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Women and Embodied Mythmaking in Irish Theatre by Shonagh Hill (review)
James Joyce Quarterly Pub Date : 2021-06-10
George Cusack

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Reviewed by:

  • Women and Embodied Mythmaking in Irish Theatre by Shonagh Hill
  • George Cusack (bio)
WOMEN AND EMBODIED MYTHMAKING IN IRISH THEATRE, by Shonagh Hill. Cambridge: Cambridge University Press, 2019. 266 pp. $105.00.

It has been thirty years since the release of the first three volumes of The Field Day Anthology of Irish Writing and the ensuing controversy sparked by series editor Seamus Deane's near-total exclusion of Irish women from his de facto canon of Irish literature.1 Though feminist criticism in Irish Studies by no means began in 1991 or in response to Field Day, the anthology and its shortcomings highlighted the pressing need to recover and properly consider the contributions of women to Irish art, literature, and culture. Numerous scholars over the past three decades have made significant contributions to that effort, but the work is by no means done. Thus, Shonagh Hill finds herself in good and welcome company with her own contribution to this body of scholarship, Women and Embodied Mythmaking in Irish Theatre, from the Cambridge University Press. Hill posits her book as a complete reimagining of the historical narrative surrounding women and female embodiment in Irish theater. In the end, I do not think that the book accomplishes anything quite that revolutionary, but it does draw intriguing connections between texts and performances from the last twelve decades, offering new perspectives on the ways Irish women have experienced and resisted the dominant historical narratives of Irish identity from the Revival to the present.

Hill's stated goal is to create "a new paradigm, the genealogy, as a means of remodelling our understanding of the development of Irish theatre" (2). Citing philosopher Alison Stone, Hill explains that this conception of genealogy "is not concerned with origins, purity and bloodlines, but rather advocates a coalitional politics whereby 'women are connected together in complex and variable ways, through historical chains of partially and multiply overlapping interpretations of femininity'" (2).2 Through this model, Hill seeks to establish continuities between women's perspectives and experiences that cut across—but do not ignore—historical and cultural contexts.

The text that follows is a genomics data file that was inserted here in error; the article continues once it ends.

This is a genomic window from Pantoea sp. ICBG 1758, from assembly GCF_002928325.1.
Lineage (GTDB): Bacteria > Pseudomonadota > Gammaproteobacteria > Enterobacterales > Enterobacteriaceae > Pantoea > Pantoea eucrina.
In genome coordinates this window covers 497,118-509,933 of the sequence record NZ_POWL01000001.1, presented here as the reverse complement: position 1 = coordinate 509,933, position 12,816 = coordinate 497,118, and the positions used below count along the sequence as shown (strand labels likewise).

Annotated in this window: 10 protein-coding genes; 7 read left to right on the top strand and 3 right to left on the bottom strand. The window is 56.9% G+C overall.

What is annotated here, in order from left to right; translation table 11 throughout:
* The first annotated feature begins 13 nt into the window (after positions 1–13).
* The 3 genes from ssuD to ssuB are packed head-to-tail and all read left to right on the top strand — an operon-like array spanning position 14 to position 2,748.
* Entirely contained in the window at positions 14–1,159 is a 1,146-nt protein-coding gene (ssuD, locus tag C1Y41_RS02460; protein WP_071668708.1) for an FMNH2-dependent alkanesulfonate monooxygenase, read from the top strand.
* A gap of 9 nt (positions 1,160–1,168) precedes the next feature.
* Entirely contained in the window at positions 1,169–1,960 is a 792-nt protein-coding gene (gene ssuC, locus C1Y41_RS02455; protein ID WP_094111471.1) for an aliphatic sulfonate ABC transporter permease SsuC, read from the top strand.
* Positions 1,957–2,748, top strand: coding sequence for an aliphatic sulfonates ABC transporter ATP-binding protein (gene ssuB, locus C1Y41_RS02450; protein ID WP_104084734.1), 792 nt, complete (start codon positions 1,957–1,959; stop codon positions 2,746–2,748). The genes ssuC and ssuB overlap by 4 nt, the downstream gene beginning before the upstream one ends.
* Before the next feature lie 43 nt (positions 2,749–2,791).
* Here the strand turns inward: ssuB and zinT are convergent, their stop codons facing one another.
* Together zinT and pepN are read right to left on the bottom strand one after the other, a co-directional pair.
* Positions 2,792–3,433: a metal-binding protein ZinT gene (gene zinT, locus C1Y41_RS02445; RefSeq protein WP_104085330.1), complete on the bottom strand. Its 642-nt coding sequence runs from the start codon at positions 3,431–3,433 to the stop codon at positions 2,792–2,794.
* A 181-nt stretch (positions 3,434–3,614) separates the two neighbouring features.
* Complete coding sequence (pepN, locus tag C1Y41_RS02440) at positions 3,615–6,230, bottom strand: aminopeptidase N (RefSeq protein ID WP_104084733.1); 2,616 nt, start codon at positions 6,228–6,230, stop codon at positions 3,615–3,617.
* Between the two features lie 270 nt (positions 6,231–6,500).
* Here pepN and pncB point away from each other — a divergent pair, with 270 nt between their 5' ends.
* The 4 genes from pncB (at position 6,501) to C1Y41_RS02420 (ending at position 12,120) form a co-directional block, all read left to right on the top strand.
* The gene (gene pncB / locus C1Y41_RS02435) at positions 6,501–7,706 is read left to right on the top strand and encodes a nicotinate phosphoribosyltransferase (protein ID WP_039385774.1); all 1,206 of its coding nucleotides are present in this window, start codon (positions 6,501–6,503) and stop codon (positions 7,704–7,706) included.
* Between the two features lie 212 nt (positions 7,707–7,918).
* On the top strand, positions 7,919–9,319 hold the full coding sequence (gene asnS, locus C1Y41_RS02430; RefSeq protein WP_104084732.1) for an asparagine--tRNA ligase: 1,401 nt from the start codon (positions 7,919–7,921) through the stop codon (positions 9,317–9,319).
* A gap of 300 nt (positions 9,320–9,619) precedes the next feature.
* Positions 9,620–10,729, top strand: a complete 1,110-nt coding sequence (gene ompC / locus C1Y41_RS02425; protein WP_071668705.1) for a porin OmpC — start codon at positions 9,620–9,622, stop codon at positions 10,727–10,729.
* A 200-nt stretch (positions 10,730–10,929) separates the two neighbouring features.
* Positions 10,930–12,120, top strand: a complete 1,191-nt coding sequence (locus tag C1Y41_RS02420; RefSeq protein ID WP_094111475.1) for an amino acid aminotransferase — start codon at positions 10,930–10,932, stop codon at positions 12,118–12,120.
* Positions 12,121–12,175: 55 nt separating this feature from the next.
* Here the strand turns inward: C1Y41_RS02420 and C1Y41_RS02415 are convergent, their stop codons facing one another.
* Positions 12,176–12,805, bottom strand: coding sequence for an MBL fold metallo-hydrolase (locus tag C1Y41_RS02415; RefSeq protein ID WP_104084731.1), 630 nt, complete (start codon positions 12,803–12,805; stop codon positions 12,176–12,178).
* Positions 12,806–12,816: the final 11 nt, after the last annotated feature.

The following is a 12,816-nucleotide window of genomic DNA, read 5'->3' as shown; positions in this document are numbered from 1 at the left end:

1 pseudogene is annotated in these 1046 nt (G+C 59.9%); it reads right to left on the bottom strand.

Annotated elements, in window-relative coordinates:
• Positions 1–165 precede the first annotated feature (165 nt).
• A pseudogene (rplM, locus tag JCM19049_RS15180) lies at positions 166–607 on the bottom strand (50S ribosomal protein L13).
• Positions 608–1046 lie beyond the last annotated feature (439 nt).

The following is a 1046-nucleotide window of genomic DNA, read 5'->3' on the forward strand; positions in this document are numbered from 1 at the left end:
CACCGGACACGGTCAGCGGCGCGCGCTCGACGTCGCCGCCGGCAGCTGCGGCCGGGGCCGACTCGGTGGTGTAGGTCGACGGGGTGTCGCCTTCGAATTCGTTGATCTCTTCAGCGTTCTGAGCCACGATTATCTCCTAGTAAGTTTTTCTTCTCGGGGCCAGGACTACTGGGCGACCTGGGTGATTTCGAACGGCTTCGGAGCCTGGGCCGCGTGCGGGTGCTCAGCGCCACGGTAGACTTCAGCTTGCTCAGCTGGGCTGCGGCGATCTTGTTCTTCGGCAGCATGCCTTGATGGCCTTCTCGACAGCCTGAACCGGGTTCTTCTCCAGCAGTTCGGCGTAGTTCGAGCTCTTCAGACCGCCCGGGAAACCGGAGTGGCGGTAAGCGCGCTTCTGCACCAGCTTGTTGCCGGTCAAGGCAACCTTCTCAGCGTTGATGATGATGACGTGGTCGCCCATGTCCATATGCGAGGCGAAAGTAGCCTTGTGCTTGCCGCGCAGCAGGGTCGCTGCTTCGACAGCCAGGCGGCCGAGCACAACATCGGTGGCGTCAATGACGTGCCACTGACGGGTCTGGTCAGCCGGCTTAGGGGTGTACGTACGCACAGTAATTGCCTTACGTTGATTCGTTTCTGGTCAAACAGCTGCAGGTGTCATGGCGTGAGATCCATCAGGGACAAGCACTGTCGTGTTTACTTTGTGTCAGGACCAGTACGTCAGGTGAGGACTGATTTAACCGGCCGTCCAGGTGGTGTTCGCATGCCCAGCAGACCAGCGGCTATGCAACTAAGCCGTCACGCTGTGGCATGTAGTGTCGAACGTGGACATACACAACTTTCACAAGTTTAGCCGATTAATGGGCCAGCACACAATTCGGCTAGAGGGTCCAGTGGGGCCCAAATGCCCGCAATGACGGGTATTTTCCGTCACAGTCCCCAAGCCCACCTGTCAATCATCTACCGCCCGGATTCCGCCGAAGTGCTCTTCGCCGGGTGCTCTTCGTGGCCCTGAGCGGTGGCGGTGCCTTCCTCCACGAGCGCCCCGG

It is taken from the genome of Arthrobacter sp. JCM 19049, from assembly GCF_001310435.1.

As the title indicates, Hill focuses her analysis on female bodies, both in their textual representation by female authors and their physical manifestation onstage by female performers. Through an interconnected series of close readings stretching from the Revival to the twenty-first century, Hill traces the tradition of "embodied mythmaking" through which Irish female authors and performers "explicitly engage in the process of breaking and creating links in the chains of reinterpretation of myths of femininity" (24). In practice, this means [End Page 375] that Hill does not follow a strictly chronological path in her analysis, but instead seeks to establish "lines of confluence" between selected texts and performances, seeking "to uncover the hidden veins of resistance and revolution embodied in their mythmaking" (3). Hill posits this as a means of resistance to masculine narratives of linear history, arguing that the connections uncovered through her analysis "speak across the silences and create a (non-essentialist) body of work" (3).